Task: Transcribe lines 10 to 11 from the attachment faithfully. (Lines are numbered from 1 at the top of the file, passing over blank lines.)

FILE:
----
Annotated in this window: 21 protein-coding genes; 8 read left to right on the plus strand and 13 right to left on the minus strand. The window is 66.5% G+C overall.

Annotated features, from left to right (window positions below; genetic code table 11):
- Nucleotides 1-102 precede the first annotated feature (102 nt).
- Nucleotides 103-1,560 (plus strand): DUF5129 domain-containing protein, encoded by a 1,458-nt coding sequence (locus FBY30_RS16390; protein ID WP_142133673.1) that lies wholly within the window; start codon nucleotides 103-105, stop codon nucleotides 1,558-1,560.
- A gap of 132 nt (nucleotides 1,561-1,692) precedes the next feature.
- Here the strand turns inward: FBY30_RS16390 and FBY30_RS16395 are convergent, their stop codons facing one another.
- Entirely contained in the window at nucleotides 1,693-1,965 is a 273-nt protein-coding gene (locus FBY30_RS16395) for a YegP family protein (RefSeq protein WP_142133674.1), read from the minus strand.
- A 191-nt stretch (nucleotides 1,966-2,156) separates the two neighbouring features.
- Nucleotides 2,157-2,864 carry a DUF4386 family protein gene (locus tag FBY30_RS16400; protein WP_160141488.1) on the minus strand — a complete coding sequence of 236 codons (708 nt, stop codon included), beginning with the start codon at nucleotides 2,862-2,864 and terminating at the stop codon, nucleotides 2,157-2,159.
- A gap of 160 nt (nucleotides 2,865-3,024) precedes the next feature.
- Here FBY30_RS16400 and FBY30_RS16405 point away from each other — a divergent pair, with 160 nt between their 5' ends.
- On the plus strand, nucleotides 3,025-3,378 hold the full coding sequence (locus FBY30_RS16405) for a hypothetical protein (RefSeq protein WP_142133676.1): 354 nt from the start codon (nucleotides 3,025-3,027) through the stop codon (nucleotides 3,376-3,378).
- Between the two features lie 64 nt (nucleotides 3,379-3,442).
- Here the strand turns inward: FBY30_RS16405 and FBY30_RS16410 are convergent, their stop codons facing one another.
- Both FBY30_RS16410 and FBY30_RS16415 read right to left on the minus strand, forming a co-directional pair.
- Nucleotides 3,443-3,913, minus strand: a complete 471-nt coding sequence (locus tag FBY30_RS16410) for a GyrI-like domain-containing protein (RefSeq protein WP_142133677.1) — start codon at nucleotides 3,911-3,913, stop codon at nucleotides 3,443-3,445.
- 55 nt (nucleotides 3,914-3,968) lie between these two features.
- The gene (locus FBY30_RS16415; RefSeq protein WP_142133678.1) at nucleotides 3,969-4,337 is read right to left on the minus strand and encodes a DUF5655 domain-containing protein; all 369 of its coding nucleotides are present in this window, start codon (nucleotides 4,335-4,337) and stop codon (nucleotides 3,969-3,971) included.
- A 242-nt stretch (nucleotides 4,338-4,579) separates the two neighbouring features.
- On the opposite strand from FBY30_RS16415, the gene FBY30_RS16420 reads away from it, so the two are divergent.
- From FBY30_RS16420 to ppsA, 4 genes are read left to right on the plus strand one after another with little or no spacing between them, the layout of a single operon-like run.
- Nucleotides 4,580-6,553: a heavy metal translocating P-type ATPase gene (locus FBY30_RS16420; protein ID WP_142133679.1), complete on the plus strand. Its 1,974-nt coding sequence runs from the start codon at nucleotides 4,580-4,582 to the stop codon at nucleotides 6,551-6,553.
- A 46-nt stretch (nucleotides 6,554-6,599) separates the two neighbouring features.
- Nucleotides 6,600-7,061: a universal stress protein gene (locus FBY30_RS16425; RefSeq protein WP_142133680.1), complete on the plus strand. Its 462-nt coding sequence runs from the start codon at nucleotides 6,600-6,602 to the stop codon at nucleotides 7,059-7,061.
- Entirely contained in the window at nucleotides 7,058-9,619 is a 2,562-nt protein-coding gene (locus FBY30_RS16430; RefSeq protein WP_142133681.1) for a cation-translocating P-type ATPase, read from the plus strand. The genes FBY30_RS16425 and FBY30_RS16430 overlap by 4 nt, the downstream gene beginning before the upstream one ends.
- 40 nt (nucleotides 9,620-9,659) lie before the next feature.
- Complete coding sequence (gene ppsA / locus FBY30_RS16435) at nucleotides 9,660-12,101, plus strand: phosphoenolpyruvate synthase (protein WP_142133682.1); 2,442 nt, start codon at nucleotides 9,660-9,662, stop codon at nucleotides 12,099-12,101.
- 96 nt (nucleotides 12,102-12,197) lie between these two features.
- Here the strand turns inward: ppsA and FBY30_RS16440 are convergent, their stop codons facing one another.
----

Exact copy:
- A gap of 160 nt (nucleotides 2,865-3,024) precedes the next feature.
- Here FBY30_RS16400 and FBY30_RS16405 point away from each other — a divergent pair, with 160 nt between their 5' ends.